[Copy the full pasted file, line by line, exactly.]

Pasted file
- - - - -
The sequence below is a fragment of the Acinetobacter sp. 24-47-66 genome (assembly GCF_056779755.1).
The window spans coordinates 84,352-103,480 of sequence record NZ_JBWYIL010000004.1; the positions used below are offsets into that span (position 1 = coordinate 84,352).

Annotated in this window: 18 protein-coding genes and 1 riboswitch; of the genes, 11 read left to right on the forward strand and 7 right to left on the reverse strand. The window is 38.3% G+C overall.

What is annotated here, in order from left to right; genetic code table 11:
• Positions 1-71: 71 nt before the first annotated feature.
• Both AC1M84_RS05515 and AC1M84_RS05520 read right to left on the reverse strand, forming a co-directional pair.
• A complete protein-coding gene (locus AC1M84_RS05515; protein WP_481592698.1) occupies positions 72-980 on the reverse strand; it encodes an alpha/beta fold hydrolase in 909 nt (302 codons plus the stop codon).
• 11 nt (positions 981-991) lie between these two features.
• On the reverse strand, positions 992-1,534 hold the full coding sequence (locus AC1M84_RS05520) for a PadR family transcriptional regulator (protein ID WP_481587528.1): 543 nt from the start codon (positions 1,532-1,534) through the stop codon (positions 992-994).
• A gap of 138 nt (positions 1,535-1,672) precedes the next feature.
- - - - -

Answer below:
The sequence below is a fragment of the Acinetobacter sp. 24-47-66 genome (assembly GCF_056779755.1).
The window spans coordinates 84,352-103,480 of sequence record NZ_JBWYIL010000004.1; the positions used below are offsets into that span (position 1 = coordinate 84,352).

Annotated in this window: 18 protein-coding genes and 1 riboswitch; of the genes, 11 read left to right on the forward strand and 7 right to left on the reverse strand. The window is 38.3% G+C overall.

What is annotated here, in order from left to right; genetic code table 11:
• Positions 1-71: 71 nt before the first annotated feature.
• Both AC1M84_RS05515 and AC1M84_RS05520 read right to left on the reverse strand, forming a co-directional pair.
• A complete protein-coding gene (locus AC1M84_RS05515; protein WP_481592698.1) occupies positions 72-980 on the reverse strand; it encodes an alpha/beta fold hydrolase in 909 nt (302 codons plus the stop codon).
• 11 nt (positions 981-991) lie between these two features.
• On the reverse strand, positions 992-1,534 hold the full coding sequence (locus AC1M84_RS05520) for a PadR family transcriptional regulator (protein ID WP_481587528.1): 543 nt from the start codon (positions 1,532-1,534) through the stop codon (positions 992-994).
• A gap of 138 nt (positions 1,535-1,672) precedes the next feature.